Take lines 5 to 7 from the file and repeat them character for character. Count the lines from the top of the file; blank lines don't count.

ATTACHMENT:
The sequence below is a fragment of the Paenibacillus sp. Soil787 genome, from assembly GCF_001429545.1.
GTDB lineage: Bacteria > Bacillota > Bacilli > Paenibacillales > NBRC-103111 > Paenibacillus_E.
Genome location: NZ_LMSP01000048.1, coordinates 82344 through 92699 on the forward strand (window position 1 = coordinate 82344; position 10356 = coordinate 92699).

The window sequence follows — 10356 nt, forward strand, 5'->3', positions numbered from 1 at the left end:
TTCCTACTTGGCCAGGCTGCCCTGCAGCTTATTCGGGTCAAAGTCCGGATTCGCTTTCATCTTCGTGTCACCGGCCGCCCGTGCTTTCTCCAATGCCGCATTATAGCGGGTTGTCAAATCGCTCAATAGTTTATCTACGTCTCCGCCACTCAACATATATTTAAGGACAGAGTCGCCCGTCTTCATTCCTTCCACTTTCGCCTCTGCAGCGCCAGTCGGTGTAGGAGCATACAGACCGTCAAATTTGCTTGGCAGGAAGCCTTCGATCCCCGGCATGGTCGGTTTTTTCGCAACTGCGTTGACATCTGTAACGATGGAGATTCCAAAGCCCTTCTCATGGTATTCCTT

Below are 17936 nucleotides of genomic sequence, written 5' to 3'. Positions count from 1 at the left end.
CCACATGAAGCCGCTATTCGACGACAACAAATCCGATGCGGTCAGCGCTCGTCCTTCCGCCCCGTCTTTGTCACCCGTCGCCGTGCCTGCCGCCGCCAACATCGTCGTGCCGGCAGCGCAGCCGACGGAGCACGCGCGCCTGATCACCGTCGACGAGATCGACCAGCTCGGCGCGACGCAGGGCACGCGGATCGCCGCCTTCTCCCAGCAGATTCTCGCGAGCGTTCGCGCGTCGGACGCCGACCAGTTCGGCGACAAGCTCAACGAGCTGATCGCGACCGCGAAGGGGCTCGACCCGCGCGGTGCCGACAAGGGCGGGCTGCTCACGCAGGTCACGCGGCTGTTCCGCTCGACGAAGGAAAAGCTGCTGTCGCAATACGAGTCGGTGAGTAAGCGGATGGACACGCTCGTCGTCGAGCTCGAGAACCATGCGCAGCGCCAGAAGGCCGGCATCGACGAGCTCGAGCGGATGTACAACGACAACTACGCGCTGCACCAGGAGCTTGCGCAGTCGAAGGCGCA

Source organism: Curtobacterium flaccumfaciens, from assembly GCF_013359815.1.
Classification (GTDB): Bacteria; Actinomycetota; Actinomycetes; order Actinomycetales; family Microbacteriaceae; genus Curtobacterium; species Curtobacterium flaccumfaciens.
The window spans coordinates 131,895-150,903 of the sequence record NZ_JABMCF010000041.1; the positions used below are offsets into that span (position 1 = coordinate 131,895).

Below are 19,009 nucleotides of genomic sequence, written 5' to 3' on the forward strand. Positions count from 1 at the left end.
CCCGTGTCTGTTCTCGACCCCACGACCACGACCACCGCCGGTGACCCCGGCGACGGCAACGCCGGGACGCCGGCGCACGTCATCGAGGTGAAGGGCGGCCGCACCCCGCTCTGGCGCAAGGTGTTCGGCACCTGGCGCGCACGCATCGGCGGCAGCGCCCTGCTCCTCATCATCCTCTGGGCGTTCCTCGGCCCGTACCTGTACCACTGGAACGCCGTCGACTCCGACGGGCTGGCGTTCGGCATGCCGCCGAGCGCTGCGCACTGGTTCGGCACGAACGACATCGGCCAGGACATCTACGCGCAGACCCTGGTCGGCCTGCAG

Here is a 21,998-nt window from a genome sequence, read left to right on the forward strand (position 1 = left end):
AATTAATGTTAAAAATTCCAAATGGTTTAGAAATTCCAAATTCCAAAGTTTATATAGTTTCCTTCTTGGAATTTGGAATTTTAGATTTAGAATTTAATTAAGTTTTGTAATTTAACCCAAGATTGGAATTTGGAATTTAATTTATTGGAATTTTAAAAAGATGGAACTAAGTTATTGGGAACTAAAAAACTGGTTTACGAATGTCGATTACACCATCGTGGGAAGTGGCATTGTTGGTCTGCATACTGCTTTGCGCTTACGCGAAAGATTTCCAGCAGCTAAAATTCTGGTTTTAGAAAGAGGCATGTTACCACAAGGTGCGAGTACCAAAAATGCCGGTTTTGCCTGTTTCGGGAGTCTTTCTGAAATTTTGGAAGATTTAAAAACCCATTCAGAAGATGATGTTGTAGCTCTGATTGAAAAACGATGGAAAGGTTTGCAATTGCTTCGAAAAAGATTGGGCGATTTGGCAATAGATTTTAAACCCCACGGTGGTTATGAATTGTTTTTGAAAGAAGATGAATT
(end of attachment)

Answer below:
TTCCTACTTGGCCAGGCTGCCCTGCAGCTTATTCGGGTCAAAGTCCGGATTCGCTTTCATCTTCGTGTCACCGGCCGCCCGTGCTTTCTCCAATGCCGCATTATAGCGGGTTGTCAAATCGCTCAATAGTTTATCTACGTCTCCGCCACTCAACATATATTTAAGGACAGAGTCGCCCGTCTTCATTCCTTCCACTTTCGCCTCTGCAGCGCCAGTCGGTGTAGGAGCATACAGACCGTCAAATTTGCTTGGCAGGAAGCCTTCGATCCCCGGCATGGTCGGTTTTTTCGCAACTGCGTTGACATCTGTAACGATGGAGATTCCAAAGCCCTTCTCATGGTATTCCTT

Below are 17936 nucleotides of genomic sequence, written 5' to 3'. Positions count from 1 at the left end.
CCACATGAAGCCGCTATTCGACGACAACAAATCCGATGCGGTCAGCGCTCGTCCTTCCGCCCCGTCTTTGTCACCCGTCGCCGTGCCTGCCGCCGCCAACATCGTCGTGCCGGCAGCGCAGCCGACGGAGCACGCGCGCCTGATCACCGTCGACGAGATCGACCAGCTCGGCGCGACGCAGGGCACGCGGATCGCCGCCTTCTCCCAGCAGATTCTCGCGAGCGTTCGCGCGTCGGACGCCGACCAGTTCGGCGACAAGCTCAACGAGCTGATCGCGACCGCGAAGGGGCTCGACCCGCGCGGTGCCGACAAGGGCGGGCTGCTCACGCAGGTCACGCGGCTGTTCCGCTCGACGAAGGAAAAGCTGCTGTCGCAATACGAGTCGGTGAGTAAGCGGATGGACACGCTCGTCGTCGAGCTCGAGAACCATGCGCAGCGCCAGAAGGCCGGCATCGACGAGCTCGAGCGGATGTACAACGACAACTACGCGCTGCACCAGGAGCTTGCGCAGTCGAAGGCGCA